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The Constant Nymph is a 1928 British silent film drama, directed by Adrian Brunel and starring Ivor Novello and Mabel Poulton. This was the first film adaptation of the 1924 best-selling and controversial novel The Constant Nymph by Margaret Kennedy and the 1926 stage play version written by Kennedy and Basil Dean. The theme of adolescent sexuality reportedly discomfited the British film censors, until they were reassured that lead actress Poulton was in fact in her 20s.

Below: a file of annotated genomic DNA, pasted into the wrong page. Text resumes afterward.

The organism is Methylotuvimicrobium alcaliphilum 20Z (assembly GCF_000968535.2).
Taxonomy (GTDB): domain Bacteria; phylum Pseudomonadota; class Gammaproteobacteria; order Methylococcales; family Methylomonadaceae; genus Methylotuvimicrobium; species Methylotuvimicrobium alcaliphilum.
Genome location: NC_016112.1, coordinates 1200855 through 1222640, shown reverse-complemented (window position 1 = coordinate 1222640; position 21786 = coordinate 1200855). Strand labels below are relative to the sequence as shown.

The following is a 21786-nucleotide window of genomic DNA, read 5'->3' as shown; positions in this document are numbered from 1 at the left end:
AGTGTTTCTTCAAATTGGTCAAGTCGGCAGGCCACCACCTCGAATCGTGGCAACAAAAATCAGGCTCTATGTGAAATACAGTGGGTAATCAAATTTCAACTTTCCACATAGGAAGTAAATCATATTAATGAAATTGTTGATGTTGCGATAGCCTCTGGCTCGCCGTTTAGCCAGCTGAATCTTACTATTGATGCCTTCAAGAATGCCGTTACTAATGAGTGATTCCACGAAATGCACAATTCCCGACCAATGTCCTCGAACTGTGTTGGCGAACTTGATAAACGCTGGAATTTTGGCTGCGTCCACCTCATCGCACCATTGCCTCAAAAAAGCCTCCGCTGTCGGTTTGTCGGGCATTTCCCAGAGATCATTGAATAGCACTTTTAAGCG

|The Constant Nymph|
|Directed by||Adrian Brunel|
|Written by||Dorothy Farnum|
|Based on||The Constant Nymph (novel) (1924 novel)|
by Margaret Kennedy
1926 play (Basil Dean)
|Produced by||Michael Balcon|
|Cinematography||David W. Gobbett|
|Distributed by||Woolf & Freedman Film Service|
|110 minutes (10,600 feet)|
Location filming took place in the Austrian Tyrol, and the film proved a commercial and critical success, being named the best British feature film of 1928. Jo Botting of the British Film Institute notes: "The progression through the film is from light to darkness, from space to enclosure and from hope to despair."